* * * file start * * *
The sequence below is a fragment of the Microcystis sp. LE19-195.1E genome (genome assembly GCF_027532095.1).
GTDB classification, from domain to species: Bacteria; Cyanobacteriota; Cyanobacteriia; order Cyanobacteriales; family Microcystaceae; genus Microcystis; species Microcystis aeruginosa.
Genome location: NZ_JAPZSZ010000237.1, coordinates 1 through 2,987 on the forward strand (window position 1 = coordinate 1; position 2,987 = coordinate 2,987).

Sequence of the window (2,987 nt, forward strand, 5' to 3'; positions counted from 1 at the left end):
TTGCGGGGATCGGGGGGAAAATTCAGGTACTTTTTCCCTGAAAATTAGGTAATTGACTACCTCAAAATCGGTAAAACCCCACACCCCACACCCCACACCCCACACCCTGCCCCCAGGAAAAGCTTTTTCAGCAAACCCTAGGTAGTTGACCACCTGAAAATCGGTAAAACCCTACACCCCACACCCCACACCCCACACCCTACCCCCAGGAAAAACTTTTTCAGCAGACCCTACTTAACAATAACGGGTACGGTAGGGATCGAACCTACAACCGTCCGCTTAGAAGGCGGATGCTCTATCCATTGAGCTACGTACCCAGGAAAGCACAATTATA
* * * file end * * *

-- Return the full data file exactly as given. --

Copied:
The sequence below is a fragment of the Microcystis sp. LE19-195.1E genome (genome assembly GCF_027532095.1).
GTDB classification, from domain to species: Bacteria; Cyanobacteriota; Cyanobacteriia; order Cyanobacteriales; family Microcystaceae; genus Microcystis; species Microcystis aeruginosa.
Genome location: NZ_JAPZSZ010000237.1, coordinates 1 through 2,987 on the forward strand (window position 1 = coordinate 1; position 2,987 = coordinate 2,987).

Sequence of the window (2,987 nt, forward strand, 5' to 3'; positions counted from 1 at the left end):
TTGCGGGGATCGGGGGGAAAATTCAGGTACTTTTTCCCTGAAAATTAGGTAATTGACTACCTCAAAATCGGTAAAACCCCACACCCCACACCCCACACCCCACACCCTGCCCCCAGGAAAAGCTTTTTCAGCAAACCCTAGGTAGTTGACCACCTGAAAATCGGTAAAACCCTACACCCCACACCCCACACCCCACACCCTACCCCCAGGAAAAACTTTTTCAGCAGACCCTACTTAACAATAACGGGTACGGTAGGGATCGAACCTACAACCGTCCGCTTAGAAGGCGGATGCTCTATCCATTGAGCTACGTACCCAGGAAAGCACAATTATA